What the Unsolved Mystery of Language Can Teach Market Researchers
This is a guest post by Chris Martin at Market Research company FlexMR. With a relentless focus on consumer experience, Chris is skilled in managing online communications. Combined with an in-depth knowledge of the digital era and a sharp analytical mind, he creatively develops the FlexMR brand in accordance with a constantly evolving industry.
Market research relies on language – it forms the basis of mutual understanding between researcher and participant. But, more than that, it provides meaning to qualitative research. Well-expressed emotion can be the driver behind business direction. Language has a direct influence over us as individuals, and we often believe it to be so complex it is entirely unpredictable. But, in reality, language is much more predictable (and even mathematical) than we would care admit.
The Great Zipfian Mystery
Perhaps the prime example of this is what is known as Zipfian distribution. This mathematical principle was first studied by the linguist George Zipf, who noticed something that to this day has yet to be explained. His principle states that in any corpus, the most frequently used word will appear twice as often as the second most commonly used word, three times more often as the third most frequently used word etc. Plotted onto a graph, this would form a power law distribution – where the frequency of any word is inversely proportionate to its frequency position.
In its most simplest form, this means that in a book of 1,000 words, if the word ‘the’ was to appear 100 times, it could be accurately estimated that the word ‘a’ appears 50 and the word ‘of’ appears 33 (assuming that these are the three most frequently used words). By knowing the relative frequency of any given word, and the amount of occurrences the most frequently used word appears throughout a text, it becomes possible to accurately predict the amount of times it will occur.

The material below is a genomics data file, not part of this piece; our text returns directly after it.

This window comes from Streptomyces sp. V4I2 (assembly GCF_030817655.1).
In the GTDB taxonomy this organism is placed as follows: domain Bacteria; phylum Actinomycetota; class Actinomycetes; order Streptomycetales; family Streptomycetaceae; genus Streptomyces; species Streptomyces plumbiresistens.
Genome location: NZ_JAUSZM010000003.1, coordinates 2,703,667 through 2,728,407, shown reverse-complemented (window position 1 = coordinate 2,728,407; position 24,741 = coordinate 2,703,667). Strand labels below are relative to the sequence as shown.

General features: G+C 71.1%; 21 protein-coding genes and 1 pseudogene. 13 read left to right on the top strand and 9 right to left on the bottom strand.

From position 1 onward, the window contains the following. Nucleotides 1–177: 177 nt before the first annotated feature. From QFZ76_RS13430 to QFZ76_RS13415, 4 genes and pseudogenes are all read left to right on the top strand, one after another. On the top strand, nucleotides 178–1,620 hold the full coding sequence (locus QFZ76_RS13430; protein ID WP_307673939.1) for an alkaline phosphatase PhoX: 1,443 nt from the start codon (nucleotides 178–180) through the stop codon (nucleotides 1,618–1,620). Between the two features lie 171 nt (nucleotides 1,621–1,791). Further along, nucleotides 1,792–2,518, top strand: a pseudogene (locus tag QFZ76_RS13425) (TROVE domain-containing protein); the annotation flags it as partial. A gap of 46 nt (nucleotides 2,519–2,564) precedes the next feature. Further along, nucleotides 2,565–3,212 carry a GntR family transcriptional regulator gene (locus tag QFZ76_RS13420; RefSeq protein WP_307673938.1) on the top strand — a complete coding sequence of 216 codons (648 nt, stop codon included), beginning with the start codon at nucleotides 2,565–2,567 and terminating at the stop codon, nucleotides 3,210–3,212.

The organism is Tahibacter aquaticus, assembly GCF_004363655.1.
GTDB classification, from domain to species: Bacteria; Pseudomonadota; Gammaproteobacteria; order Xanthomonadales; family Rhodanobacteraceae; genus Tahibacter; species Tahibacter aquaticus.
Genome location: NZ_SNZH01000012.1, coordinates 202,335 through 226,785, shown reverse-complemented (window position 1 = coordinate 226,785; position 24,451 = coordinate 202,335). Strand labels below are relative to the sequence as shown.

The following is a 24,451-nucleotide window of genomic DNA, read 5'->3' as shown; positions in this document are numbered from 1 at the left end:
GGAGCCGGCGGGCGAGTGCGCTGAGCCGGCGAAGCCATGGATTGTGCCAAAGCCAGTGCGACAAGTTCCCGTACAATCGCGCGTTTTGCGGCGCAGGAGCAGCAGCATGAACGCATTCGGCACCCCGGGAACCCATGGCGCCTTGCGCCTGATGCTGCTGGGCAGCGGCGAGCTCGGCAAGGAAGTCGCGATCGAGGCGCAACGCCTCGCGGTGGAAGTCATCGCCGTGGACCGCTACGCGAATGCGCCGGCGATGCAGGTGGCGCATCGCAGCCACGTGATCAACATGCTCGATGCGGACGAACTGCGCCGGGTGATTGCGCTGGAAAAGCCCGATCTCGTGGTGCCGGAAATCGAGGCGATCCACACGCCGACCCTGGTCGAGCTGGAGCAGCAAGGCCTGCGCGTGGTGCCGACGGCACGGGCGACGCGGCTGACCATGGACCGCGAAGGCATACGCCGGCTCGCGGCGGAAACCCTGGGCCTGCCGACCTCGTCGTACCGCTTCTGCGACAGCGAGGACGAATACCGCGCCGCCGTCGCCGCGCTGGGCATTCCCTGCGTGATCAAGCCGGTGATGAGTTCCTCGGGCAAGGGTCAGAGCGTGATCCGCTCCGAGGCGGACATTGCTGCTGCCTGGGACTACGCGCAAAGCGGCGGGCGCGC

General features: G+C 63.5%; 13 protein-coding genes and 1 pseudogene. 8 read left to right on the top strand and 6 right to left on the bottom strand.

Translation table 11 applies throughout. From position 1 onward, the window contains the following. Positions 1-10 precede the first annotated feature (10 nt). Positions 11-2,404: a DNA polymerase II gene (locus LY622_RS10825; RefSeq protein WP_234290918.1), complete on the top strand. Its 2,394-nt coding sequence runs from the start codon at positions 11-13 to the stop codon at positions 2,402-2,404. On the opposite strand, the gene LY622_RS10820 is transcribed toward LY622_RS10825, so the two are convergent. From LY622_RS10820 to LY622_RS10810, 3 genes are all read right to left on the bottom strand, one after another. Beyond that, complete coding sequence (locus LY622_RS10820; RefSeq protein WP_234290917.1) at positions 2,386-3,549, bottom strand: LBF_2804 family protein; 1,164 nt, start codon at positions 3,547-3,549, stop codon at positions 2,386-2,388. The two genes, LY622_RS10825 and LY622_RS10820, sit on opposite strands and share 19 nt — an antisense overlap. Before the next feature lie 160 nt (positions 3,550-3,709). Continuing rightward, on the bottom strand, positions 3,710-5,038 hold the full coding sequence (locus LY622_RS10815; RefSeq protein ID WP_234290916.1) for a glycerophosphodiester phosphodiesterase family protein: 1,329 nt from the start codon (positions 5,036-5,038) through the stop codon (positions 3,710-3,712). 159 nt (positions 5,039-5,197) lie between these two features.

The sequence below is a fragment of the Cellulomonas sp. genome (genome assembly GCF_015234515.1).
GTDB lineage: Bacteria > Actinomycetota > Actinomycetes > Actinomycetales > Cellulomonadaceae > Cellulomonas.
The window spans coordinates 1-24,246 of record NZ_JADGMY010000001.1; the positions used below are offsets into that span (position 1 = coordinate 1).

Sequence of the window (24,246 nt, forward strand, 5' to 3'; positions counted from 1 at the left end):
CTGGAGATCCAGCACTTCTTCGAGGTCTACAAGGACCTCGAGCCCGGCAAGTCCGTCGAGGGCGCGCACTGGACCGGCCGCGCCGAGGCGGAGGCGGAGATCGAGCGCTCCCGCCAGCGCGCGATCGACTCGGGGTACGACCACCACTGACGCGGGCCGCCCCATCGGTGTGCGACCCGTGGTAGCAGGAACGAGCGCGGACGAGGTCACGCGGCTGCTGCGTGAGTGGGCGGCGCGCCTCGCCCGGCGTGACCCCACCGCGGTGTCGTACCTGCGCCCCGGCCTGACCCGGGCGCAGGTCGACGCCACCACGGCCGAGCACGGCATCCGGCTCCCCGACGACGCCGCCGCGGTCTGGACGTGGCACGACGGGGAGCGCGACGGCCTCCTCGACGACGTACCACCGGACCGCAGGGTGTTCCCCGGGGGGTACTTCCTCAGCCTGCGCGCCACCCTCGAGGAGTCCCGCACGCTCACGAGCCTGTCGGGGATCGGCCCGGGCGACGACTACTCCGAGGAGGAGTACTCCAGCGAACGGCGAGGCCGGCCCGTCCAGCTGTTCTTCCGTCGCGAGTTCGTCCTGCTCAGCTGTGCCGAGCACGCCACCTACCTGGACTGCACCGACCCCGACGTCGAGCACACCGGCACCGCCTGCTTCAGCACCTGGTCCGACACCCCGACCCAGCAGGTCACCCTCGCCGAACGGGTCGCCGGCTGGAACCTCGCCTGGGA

Zipf and Pareto
So, what’s the great mystery? What makes this law unique is that it can be applied to any text – whether it is a Shakespeare classic, or this article itself. Not only that, but Zipf’s law can be applied to all languages. It seems programmed within us to use language in this fashion, whether we are aware of it or not. Perhaps even more interesting is that as the concept has been studied further, it has been found to be true for much more than language. With applications that range from the population of cities, the size of organisations, website visitors and more.
In fact, in most cases, Zipf’s law is indistinguishable from the Pareto principle. The now famous Pareto principle began life as an economic concept that described a similar inverse correlation between income & population distribution. Of course, as adoption of the term has become more widespread, the original idea has filtered down into everyday use. The popular business mantra ‘20% of your customers create 80% of your revenue’ is, in essence, a simplified application of the Pareto principle.